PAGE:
Role of insulin as a negative regulator of plasma endocannabinoid levels in obese and nonobese subjects
Faculty of Medicine and Health Sciences
European journal of endocrinology. - Copenhagen
, p. 715-722
University of Antwerp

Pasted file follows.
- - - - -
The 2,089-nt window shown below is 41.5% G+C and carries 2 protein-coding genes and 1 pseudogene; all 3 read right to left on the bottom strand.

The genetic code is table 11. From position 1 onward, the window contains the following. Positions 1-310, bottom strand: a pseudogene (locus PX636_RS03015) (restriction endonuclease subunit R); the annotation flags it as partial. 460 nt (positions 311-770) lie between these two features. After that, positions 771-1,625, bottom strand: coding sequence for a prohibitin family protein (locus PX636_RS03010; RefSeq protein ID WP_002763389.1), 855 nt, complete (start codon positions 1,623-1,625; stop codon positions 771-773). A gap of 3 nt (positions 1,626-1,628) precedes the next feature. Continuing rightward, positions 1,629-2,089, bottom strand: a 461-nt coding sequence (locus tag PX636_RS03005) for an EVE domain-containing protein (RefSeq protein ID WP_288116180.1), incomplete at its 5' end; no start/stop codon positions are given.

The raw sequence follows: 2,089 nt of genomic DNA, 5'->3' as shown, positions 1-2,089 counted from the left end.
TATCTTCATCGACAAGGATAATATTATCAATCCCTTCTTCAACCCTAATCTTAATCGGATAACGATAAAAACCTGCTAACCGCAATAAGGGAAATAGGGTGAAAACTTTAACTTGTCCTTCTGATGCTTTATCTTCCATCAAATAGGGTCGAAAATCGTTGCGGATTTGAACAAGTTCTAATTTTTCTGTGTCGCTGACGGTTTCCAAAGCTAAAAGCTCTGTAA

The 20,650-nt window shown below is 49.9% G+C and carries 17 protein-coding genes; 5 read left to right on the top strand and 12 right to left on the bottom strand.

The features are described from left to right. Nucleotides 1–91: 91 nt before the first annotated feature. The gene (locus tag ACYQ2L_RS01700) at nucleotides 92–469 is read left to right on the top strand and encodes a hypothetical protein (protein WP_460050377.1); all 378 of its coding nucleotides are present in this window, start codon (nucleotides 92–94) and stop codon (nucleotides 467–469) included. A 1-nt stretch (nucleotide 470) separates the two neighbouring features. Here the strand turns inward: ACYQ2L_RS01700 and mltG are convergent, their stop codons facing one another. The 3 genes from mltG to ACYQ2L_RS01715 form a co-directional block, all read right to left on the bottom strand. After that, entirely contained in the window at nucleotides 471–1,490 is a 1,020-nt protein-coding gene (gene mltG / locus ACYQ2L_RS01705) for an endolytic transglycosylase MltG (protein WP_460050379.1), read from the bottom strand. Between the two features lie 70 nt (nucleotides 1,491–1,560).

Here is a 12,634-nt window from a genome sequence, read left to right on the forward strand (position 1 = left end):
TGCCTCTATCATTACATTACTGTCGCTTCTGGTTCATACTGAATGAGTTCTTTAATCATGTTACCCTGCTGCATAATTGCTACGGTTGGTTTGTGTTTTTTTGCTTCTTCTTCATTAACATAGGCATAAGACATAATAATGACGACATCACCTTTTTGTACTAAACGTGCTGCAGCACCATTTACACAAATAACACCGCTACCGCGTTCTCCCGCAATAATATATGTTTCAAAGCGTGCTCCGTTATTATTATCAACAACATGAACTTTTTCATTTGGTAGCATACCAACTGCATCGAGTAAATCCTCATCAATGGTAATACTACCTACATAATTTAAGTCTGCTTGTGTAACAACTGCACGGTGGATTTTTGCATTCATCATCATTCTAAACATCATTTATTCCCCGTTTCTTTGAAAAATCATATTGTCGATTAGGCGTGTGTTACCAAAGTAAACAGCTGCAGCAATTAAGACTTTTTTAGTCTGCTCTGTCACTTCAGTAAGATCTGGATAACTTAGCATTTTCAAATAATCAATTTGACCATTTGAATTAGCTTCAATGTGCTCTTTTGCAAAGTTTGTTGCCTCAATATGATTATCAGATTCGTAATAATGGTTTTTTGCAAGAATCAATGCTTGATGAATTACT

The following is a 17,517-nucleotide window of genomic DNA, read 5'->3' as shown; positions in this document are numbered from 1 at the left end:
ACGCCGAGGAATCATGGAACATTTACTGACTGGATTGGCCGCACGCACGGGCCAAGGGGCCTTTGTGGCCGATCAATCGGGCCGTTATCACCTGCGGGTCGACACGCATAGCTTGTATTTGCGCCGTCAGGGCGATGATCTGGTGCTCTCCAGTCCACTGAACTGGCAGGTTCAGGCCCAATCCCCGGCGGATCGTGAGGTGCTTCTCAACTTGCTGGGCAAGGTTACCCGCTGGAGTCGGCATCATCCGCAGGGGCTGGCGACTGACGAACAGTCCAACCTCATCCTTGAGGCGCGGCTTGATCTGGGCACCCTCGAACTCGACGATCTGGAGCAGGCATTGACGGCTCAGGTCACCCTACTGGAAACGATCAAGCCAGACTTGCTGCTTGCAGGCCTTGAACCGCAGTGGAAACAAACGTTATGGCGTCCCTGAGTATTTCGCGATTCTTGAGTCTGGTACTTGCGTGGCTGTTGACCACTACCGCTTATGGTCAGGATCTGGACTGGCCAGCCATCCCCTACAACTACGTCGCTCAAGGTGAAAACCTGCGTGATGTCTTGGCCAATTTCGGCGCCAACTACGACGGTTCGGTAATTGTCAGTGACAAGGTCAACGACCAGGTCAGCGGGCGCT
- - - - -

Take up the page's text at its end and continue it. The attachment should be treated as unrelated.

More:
Objective: Endocannabinoids (ECs) control metabolism via cannabinoid receptors type 1 (CB1). Their plasma levels are elevated in overweight type 2 diabetes (T2D) and in obese patients, and decrease postprandially in normoweight individuals. We investigated in two different cohorts of nonobese or obese volunteers whether oral glucose in glucose tolerance tests (OGTT) or acute insulin infusion during euglycemic hyperinsulinemic clamp affect plasma EC levels. Design and methods: OGTT was performed in ten obese hyperinsulinemic patients (body mass index (BMI)=35.8 kg/m2, fasting insulin=14.83 mU/l), and ten normoweight normoinsulinemic volunteers (BMI=21.9 kg/m2, fasting insulin=7.2 mU/l). Insulin clamp was performed in 19 mostly nonobese men (BMI=25.8 kg/m2) with varying degrees of liver fat and plasma triglycerides (TGs), with (n=7) or without T2D. Plasma levels of ECs (anandamide and 2-arachidonoylglycerol (2-AG)) were measured by liquid chromatographymass spectrometry, before and 60 and 180 min after OGTT, and before and 240 and 480 min after insulin or saline infusion. Results: Oral glucose load decreased anandamide plasma levels to an extent inversely correlated with BMI, waist circumference, subcutaneous fat, fasting insulin and total glucose, and insulin areas under the curve during the OGTT, and nonsignificantly in obese volunteers. Insulin infusion decreased anandamide levels to an extent that weakly, but significantly, correlated negatively with TGs, liver fat and fasting insulin, and positively with high density lipoprotein cholesterol. OGTT decreased 2-AG levels to a lower extent and in a way weakly inversely correlated with fasting insulin. Conclusions: We suggest that insulin reduces EC levels in a way inversely related to anthropometric and metabolic predictors of insulin resistance and dyslipidemia.